Educational Insights丨A Growth Mindset
In this Educational Insights Series, experts from across the Wellington College group give advice, practical help and tips for parents who are keen to give further support for their children's learning. In this article from the series, Melissa Meyers from Wellington College Tianjin discusses the idea of a ‘growth mindset'.
From the Deputy Head of the Junior School Melissa Meyers
At Wellington College in Tianjin, we share a vision for our pupils to become competent and confident learners and communicators; healthy in mind, body and spirit, secure in their sense of belonging and in the knowledge that they make a valued contribution to society. We are often asked as educators to provide ideas for ways parents can support a child’s development and so I hope to offer a few ideas here.
Carol Dweck, a leading expert in motivation and personality psychology, has argued through more than twenty years of research that everyone has one of two basic mindsets; fixed or growth. “If you have the fixed mindset, you believe that your talents and abilities are set in stone – either you have them or you don’t. You must prove yourself over and over, trying to look smart and talented at all costs. This is the path of stagnation. If you have a growth mindset, however, you know that talents can be developed and that great abilities are built over time. This is the path of opportunity–and success.”.  Carol Dweck, MINDSET The New Psychology of Success, 2006.
Dweck believes that developing the right mindset, at any age, is crucial for a successful and happy life. As parents and educators, we want the very best for our children and so it is encouraging that we help them to achieve their best potential by helping them develop a growth mindset. When children learn that putting forth effort and using certain strategies can help them get better at things, they feel empowered and try harder. When they know their brains are capable of growing, they become more confident, resilient, and are not afraid to fail!
As a parent or teacher, Dweck urges us to use specific praise that acknowledges the action e.g. 'You have worked hard on that activity/project/assignment/music practice.’ Instead, attach your praise to something specific: rather than 'you're really smart,' try 'it was clever the way you experimented with a few different ways to solve that problem. Nice work!' It is this phrasing which promotes a growth mindset; the belief that intelligence can grow and be strengthened with effort. Children with a growth mindset believe that they are capable of achieving what they want if they put in the time and effort to get there. This is something that we endeavour to encourage our pupils at Wellington to develop, as a growth mindset can supercharge their capacity to learn and grow and reach their very best potential.
As a result of the work her team did in developing mathematical programmes for the Youcubed site for pupils, Dr Jo Boaler and her research team have suggested that intelligence can grow and be strengthened with effort. Dr Boaler, Nomellini & Olivier Professor of Education at Stanford University, use this insight to advocate the view that daily practise of mathematical problems helps our brains grow. The ‘Think’, ‘Explain’ and ‘Solve’ steps in the Junior School AET maths programme similarly challenge our pupils. Dr Boaler also creates video clips which describe how our brains get stronger. I have found that through sharing this information with pupils, they gain more confidence and a belief that they can improve, which in turn empowers them to try harder. I also remind them as they are working by saying, “this will make your brain stronger,” and this encourages them. Neuroscientists have discovered that when we practise stretch activities each day, it sends signals in the brain which causes our brains to grow.  Evidence Archive. (n.d.). Retrieved from https://www.youcubed.org/evidence/.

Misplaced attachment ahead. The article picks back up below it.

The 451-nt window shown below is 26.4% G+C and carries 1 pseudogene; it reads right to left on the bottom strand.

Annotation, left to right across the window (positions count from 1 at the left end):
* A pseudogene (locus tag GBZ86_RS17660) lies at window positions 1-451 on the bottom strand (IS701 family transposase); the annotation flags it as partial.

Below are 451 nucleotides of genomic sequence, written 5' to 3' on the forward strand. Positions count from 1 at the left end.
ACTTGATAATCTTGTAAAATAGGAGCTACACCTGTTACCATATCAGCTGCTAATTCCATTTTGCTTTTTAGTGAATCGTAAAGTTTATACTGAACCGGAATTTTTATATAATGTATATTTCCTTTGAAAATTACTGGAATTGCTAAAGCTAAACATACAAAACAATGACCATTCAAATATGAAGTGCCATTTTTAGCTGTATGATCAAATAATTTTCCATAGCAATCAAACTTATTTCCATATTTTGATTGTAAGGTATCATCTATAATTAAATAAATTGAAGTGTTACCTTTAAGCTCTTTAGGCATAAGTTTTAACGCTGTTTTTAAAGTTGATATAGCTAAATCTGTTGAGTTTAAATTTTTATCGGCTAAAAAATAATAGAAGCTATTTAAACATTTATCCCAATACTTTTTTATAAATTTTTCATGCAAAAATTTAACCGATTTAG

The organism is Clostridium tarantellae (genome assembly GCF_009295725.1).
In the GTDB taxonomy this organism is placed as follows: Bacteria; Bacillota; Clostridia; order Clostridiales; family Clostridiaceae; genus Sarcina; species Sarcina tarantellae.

Dweck also emphasises the importance of acknowledging the effort your child has put into their work rather than a focus on actual results. We all want our children to achieve the very best grades, however, by emphasizing the effort rather than the grade, we can help our children more as it simultaneously develops their confidence, resilience and motivation. These are all attributes of a growth minded individual. For example, a grade that has been earned with hard work, whatever that grade is, should always be rewarded before something that was achieved without effort. In this view, it is more powerful to say things such as, “you studied hard for that exam and your marks show that,” or “it was a hard assignment, but you didn't give up. You kept going and working hard and you did it!” or “I loved the way you kept trying different things until you found something that worked”. For a pupil who does well without putting in any effort, it's still important to hold back from making it all about how clever or capable they are. Instead, Dweck suggests trying, 'Ok. That was too easy for you. Let's see if there's something more challenging that you can learn from.' Any time you see them putting in the effort, working hard towards a goal or being persistent, try and acknowledge it. It does not mean you have to gush with praise every time they apply themselves, but it will mean a lot to them that you notice, 'you’re working hard at, that aren't you?' Likewise, if they have worked hard but haven't achieved what they wanted, notice the effort. This will help to nurture their confidence, resilience and motivation to keep learning and working hard – for example, ‘I loved seeing the effort you put into that assignment. Let's see what you can learn from for next time’.